This is a fun science project using Co2 or dry ice.
Co2 is maybe one of many most fascinating compounds in the world. Both in science, and everyday use. I recently published an article on using Co2 to freeze beer, which got me started on this article. Before you begin, you will need some basic knowledge about Co2:
- Co2 is about 1.5 times heavier than air.This is why you’ll see it swirling around on the ground at a rock concert
- Co2 can take on the form of solid, liquid, or gas.
- Co2 is EXTREMELY COLD (about -109 F or -78 C) and gloves must be worn to handle it.
- Co2 will produce great pressures: 850 to 900 psi @ 75 to 80 Degrees F
- Co2 in large volumes can (in a closed room) cause respiratory distress, and should be handled with adequate ventilation.
Now that we have some basic facts, here is what you will need:
- A 50 pound block of dry ice (a smaller block does not last as long)
- Several plastic containers ( 2 liter plastic bottles, plastic milk jugs, any PLASTIC container with a lid)
- A roll or two of Teflon tape.
- Safety glasses or goggles
The containers you choose for this project should ONLY BE PLASTIC, and should have tight fitting, screw on type caps. Once you have chosen your containers, you will need to Teflon tape the threads to make sure you have a tight seal. Tip: When applying Teflon tape wrap the threads of the container clockwise, no more than two complete wraps.
Now that you have your containers ready (You generally can’t reuse them), you will need some dry ice. Usually most compressed gas companies and some welding supply companies carry it. When transporting your dry ice DO NOT put it in a tight fitting cooler. And DO NOT put dry ice in your freezer (even at 32 degrees F Co2 is still about 300psi, and will most likely blow the door open – or off!) A block of dry ice will usually last a few hours in a thick wall Styrofoam cooler, provided it is not too hot outside. Unlike ice cubes, dry ice does not “melt;” it evaporates and gets smaller.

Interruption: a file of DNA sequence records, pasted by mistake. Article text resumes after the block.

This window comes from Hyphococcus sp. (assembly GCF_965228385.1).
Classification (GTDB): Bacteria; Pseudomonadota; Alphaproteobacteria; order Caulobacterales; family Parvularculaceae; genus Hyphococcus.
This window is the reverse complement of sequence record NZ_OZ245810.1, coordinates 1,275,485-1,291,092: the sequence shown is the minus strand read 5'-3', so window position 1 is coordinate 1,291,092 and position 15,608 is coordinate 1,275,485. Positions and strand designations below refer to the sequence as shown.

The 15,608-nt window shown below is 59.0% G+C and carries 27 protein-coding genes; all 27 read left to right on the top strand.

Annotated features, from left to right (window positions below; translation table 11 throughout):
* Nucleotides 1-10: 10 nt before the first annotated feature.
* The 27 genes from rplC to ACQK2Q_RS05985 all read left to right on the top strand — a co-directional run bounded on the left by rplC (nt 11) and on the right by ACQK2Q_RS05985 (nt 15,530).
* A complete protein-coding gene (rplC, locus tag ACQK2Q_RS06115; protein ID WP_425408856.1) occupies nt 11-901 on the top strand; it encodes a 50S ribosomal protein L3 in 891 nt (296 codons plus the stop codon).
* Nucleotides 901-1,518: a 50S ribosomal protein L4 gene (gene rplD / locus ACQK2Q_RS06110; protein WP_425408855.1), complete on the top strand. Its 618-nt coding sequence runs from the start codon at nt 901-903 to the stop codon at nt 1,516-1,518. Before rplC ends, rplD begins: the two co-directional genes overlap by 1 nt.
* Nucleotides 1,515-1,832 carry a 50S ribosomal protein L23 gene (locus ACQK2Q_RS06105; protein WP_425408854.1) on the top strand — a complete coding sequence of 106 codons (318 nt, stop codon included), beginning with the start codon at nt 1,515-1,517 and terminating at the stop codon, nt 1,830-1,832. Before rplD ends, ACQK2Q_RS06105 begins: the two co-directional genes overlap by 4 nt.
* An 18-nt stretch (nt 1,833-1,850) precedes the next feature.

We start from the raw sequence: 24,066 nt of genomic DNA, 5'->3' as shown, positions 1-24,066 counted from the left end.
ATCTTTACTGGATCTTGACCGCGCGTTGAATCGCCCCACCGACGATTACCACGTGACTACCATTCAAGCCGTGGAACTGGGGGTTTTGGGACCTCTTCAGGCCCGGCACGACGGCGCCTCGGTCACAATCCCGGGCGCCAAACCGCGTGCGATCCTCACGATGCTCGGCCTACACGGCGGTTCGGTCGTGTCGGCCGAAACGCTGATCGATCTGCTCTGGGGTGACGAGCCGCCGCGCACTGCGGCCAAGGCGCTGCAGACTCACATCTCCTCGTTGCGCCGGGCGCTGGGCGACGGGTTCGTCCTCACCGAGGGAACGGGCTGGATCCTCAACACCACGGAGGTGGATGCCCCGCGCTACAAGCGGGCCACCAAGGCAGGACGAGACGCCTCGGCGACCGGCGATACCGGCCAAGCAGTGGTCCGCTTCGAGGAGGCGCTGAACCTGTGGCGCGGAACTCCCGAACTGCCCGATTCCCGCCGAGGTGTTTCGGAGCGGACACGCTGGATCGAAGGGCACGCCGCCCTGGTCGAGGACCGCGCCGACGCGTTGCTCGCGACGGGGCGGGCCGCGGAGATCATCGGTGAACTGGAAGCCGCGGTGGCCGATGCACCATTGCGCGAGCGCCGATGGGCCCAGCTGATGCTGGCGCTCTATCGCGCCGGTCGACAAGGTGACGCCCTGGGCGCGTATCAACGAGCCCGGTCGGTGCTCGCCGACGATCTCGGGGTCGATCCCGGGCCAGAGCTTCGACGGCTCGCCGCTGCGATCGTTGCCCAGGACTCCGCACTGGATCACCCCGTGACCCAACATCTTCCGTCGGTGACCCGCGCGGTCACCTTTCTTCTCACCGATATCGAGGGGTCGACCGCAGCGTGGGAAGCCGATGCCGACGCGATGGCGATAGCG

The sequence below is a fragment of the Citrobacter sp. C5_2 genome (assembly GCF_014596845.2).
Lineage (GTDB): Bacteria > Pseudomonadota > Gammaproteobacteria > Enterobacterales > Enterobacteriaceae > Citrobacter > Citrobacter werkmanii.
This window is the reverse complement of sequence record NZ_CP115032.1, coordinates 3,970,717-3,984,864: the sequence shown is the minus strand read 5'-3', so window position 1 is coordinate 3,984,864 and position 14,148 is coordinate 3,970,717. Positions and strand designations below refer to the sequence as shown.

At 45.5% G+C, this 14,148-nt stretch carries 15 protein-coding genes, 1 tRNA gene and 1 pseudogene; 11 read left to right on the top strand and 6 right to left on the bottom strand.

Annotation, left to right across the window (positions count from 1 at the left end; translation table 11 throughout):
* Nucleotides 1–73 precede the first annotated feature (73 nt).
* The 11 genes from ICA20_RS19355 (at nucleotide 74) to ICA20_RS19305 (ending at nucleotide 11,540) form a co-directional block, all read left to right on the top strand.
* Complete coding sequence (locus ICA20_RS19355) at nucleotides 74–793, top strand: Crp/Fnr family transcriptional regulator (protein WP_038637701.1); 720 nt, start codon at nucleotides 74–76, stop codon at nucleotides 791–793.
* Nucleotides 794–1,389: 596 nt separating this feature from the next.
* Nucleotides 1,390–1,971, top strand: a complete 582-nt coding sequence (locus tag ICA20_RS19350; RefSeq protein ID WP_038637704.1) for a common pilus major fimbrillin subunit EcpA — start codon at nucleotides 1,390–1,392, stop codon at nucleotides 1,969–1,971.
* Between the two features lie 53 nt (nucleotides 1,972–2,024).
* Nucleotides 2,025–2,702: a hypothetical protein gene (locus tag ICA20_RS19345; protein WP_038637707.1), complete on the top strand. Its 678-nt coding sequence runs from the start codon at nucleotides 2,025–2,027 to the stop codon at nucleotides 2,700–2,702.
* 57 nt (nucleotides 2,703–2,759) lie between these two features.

Now the fun part: Wearing gloves AND safety glasses, use a flat screwdriver or chisel to chip some pieces small enough to fit down the neck of your 2 liter plastic bottle. About 8 to 10 ounces of dry ice should be enough. Once you have the dry ice in the bottle, IMMEDIATELY screw the cap on (POINT IT AWAY FROM YOUR FACE).
Place the container outside in an open area (a large yard or field). Get back at least 20 feet and wait. You will see one of a few results. Either the cap will blow off straight up in their like a rocket, or the plastic bottle will expand sometimes twice its size. DO NOT get close to the container until it has exploded.
You can try some variations here, such as adding more dry ice, and a few ounces of water, however water speeds up the evaporation process, so you have less time to get out of the way.
You can also experiment with wide mouth plastic containers, as they are easier to put the dry ice in. Remember safety first, have fun.
This is only intended as a science project, and misuse is the sole responsibility of the user.
Some things of note: The cause of the pressure build up is the dry ice trying to change states from solid to gas, to liquid. If the dry ice were to be refrigerated to 32 degrees F, it would pressurize to 300psi. If the dry ice were exposed to heat above 75 to 80 degrees F, the pressure would start to increase to over 1000psi! The more heat, the more pressure.